Female paramedics file 2nd suit against Chicago Fire Dept.
A dozen female paramedics allege the department devised two new physical agility tests that are biased against women
By EMS1 Staff
CHICAGO — Female paramedics are suing the Chicago Fire Department following a court ruling, stating the department’s physical performance test discriminated against women.
The Sept. 20 unanimous decision by the three-judge panel challenged the relevance of some aspects of the test — which included a timed step test and a leg strength test — when hiring a paramedic.
A dozen female paramedics filed a second lawsuit Oct. 28, alleging the department devised two new physical agility tests that are equally as biased against women, reported the Chicago Sun Times.
In one test, candidates must go up six flights of stairs with a 250-pound dummy in eight minutes or less. The second test requires candidates to step on and off an 18-inch-high box to the beat of a metronome for two minutes without missing a beat, while holding 25-pound weights in each hand.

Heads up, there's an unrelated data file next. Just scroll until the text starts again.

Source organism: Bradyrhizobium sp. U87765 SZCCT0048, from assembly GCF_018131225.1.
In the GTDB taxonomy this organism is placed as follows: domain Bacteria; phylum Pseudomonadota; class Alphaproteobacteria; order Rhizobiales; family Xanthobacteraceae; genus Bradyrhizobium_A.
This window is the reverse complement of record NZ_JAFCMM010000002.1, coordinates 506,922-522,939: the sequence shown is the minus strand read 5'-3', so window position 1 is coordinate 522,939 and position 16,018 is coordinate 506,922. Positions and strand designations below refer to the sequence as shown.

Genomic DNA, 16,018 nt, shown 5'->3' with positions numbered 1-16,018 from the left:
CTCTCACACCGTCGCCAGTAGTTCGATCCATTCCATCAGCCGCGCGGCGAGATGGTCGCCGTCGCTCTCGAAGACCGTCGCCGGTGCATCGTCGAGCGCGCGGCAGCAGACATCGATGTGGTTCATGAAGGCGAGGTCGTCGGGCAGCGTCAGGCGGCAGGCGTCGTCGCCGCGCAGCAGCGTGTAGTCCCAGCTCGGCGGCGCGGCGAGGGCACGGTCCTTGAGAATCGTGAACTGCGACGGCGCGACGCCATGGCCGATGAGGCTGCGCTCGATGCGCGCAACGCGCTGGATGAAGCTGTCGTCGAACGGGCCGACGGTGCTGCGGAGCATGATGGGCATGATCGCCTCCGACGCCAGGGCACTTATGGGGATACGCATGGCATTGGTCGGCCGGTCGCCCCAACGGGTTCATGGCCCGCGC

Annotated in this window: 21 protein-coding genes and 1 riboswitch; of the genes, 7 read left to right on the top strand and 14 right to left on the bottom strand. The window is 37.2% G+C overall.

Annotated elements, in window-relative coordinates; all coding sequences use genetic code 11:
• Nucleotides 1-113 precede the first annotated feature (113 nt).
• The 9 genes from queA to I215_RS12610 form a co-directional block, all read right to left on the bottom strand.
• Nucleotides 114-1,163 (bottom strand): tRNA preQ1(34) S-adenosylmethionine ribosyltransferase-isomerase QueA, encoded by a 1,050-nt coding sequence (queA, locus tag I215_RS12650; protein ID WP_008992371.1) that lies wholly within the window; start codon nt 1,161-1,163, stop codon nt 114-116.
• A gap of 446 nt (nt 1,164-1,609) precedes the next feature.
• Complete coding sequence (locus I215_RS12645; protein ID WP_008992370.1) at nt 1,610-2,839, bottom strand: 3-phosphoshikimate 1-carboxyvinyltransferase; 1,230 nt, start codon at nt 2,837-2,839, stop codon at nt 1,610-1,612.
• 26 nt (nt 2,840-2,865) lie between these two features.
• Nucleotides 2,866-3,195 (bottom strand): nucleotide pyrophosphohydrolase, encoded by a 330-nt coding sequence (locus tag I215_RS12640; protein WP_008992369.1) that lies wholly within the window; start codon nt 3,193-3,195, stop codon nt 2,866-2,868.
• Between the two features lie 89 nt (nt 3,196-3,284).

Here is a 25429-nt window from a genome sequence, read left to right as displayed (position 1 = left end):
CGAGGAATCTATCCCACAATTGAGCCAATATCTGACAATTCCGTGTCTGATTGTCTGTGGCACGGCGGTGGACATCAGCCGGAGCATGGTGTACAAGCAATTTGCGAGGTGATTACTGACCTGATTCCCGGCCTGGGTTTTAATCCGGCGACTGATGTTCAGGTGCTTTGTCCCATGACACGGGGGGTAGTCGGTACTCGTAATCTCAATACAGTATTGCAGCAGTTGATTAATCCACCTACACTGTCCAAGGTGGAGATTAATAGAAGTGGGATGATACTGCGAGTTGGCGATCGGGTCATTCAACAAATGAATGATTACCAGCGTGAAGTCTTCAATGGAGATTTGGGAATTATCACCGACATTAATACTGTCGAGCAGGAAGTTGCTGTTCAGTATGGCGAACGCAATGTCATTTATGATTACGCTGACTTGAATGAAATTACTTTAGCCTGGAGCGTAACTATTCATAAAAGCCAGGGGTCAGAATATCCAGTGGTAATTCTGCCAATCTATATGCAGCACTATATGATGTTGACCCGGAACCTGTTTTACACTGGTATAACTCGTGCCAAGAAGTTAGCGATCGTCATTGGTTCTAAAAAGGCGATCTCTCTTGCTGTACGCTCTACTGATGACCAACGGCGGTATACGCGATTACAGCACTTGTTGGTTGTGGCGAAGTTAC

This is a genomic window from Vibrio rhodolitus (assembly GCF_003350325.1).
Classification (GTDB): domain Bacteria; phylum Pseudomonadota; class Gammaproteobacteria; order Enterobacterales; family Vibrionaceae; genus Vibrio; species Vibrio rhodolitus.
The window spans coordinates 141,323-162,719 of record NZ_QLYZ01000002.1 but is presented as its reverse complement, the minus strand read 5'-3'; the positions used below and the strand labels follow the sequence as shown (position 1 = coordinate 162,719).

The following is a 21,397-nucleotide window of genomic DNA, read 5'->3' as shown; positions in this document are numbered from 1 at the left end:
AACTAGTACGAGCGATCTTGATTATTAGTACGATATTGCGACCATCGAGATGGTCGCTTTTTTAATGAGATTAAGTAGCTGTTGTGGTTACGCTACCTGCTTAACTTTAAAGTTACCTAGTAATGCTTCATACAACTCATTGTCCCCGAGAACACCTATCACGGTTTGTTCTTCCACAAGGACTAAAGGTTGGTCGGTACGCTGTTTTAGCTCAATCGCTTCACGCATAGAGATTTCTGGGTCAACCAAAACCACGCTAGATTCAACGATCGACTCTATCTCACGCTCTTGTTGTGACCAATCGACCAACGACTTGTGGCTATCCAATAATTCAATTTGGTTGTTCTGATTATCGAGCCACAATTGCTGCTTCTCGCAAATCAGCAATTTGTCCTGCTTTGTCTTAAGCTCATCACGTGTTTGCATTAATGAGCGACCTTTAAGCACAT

Female paramedics are seeking back pay and other measures to compensate for the alleged discrimination.
“Financially, it has ruined me,” paramedic Shannon Markley, 42, said. “I had to move into the city. I took an $80,000 loss on my house only to come out with no job … This was my dream job. It’s all I wanted for a long time and it’s been crushed.”
Another paramedic, Jamie Snevely, 33, said she was fired a day before she was scheduled to graduate from the fire academy. Although the termination was rescinded and Snevely was given six additional weeks of training and a re-test, she was stopped during the test and told she was done.
“It was women they did not want for the most part,” Snevely said. “Five out of the seven of us women in Alpha class got fired and the other two were cheated through. I literally watched one of the instructors stop his stopwatch and give it to her. She had relatives and connections into the Fire Department.”
Several of the paramedics claimed they heard Fire Commissioner Jose Santiago state the stair test was “not realistic.”
The department’s spokesperson could not be reached for comment.
“We cannot comment on the pending litigation, however, the Fire Department does not condone discrimination of any kind, and no longer uses the physical abilities test that are included in this suit,” City Law Department spokesman Bill McCaffrey said.